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CPP : Cardiovascular Prevention and Pharmacotherapy

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Logistic Regression and Least Absolute Shrinkage and Selection Operator
Hyunyong Lee, Hun-Sung Kim
Cardiovasc Prev Pharmacother. 2020;2(4):142-146.   Published online October 31, 2020
  • 3,393 View
  • 32 Download
  • 1 Citations
Abstract PDF
Logistic regression, a model that forms a binary dependent variable and one or more independent variable(s), is used especially in epidemiological studies. By understanding the logistic model and its applications, such as odds ratio (OR) and performance efficiency, the concept of logistic regression can be easily grasped. The purpose of this article is to 1) introduce logistic regression, including odds and OR, 2) present predictive efficiency, such as area under the curve, and 3) explain the caution of logistic regression analysis.


Citations to this article as recorded by  
  • Perceptron: Basic Principles of Deep Neural Networks
    Eung-Hee Kim, Hun-Sung Kim
    Cardiovascular Prevention and Pharmacotherapy.2021; 3(3): 64.     CrossRef
Causal Claims in Health Sciences and Medicine: a Difference-in-Differences Method
Kyoung-Nam Kim
Cardiovasc Prev Pharmacother. 2020;2(3):99-102.   Published online July 31, 2020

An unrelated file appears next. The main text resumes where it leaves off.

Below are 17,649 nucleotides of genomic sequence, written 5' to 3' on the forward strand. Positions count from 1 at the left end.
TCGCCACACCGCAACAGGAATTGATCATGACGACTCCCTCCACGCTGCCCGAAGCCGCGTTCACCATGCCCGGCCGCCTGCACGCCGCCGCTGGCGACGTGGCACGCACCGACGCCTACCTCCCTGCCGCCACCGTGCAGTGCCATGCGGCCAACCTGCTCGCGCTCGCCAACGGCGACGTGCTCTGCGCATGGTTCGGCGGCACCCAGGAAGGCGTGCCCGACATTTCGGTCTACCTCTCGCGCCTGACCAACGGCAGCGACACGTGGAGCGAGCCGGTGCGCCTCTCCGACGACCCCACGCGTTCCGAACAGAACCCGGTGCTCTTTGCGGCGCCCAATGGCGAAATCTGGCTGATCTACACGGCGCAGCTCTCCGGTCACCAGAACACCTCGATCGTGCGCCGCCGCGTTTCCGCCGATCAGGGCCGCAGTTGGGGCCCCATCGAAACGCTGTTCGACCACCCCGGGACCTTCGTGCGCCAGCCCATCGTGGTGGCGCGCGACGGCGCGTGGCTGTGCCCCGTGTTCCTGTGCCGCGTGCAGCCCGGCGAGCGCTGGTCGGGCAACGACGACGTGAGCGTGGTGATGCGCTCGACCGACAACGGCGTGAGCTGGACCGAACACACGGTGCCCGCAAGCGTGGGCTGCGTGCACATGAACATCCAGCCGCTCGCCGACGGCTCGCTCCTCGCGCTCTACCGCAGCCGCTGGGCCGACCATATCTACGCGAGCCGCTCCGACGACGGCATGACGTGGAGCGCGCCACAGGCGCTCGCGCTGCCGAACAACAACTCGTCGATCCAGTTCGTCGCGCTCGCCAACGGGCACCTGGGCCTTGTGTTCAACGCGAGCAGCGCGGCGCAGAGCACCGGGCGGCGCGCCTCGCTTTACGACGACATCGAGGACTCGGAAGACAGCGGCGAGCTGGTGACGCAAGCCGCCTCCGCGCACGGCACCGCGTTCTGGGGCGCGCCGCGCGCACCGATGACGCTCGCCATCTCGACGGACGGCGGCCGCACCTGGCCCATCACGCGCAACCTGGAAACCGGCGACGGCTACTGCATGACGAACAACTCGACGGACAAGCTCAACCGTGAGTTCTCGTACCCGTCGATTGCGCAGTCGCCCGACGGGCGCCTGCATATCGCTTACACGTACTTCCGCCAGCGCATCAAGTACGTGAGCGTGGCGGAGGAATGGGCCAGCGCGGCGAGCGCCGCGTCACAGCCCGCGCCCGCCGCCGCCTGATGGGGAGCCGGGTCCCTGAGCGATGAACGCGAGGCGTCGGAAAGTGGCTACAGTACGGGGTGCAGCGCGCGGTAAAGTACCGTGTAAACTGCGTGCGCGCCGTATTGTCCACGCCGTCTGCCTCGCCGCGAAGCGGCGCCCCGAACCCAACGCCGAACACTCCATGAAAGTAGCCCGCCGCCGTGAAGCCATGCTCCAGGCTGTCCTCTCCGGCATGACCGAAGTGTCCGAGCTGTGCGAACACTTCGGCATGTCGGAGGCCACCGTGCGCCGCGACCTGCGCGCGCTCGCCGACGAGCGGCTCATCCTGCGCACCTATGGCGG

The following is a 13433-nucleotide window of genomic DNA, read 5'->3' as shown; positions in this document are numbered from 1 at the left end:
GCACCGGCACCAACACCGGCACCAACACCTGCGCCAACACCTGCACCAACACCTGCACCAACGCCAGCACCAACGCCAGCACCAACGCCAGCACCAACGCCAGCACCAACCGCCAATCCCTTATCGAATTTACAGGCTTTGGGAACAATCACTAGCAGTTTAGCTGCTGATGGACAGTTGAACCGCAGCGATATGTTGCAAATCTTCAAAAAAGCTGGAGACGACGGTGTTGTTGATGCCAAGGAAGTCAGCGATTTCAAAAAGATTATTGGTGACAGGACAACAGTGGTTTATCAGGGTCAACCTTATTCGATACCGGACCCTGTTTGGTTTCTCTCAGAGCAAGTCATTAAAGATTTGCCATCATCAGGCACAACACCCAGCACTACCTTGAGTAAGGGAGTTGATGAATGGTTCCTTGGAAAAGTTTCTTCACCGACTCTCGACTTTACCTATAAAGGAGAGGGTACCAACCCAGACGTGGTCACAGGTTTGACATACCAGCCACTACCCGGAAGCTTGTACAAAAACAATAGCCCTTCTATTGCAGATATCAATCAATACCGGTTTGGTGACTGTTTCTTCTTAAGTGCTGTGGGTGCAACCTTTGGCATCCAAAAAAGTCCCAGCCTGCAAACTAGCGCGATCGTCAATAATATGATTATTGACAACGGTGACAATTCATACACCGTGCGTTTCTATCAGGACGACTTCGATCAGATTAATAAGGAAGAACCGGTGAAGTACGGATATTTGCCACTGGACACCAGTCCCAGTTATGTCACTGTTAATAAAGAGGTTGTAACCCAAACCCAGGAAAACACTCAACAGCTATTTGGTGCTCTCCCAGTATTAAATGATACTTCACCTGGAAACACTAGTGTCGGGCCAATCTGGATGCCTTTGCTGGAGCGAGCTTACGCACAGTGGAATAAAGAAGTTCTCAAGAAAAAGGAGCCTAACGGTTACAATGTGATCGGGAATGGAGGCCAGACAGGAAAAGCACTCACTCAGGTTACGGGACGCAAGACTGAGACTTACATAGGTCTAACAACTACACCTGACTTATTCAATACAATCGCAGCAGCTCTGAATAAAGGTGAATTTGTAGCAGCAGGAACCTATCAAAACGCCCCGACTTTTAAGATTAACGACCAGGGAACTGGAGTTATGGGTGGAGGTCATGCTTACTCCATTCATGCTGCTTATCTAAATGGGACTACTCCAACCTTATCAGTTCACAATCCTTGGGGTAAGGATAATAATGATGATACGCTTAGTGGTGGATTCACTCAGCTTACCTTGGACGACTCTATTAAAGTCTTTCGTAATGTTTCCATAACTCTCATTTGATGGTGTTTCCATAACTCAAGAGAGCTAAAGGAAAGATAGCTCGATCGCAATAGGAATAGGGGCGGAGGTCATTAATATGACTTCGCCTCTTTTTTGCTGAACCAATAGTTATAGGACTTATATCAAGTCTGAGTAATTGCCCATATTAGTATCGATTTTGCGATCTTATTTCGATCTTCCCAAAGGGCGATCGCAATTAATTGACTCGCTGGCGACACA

• 1,989 View
  • 8 Download
Abstract PDF
The difference-in-differences (DID) method is a useful tool to make causal claims using observational data. The key idea is to compare the difference between exposure and control groups before and after an event. The potential outcome of the exposure group during the post-exposure period is estimated by adding the observed outcome change of the control group between the pre- and post-exposure period to the observed outcome of the exposure group during the pre-exposure period. Because the effect of exposure is evaluated by comparing the observed outcome and potential outcome of the same exposure group, unmeasured potential confounders can be cancelled out by the design. To apply this method appropriately, the difference between the exposure and control groups needs to be relatively stable if no exposure occurred. Despite the strengths of the DID method, the assumptions, such as parallel trends and proper comparison groups, need to be carefully considered before application. If used properly, this method can be a useful tool for epidemiologists and clinicians to make causal claims with observational data.

CPP : Cardiovascular Prevention and Pharmacotherapy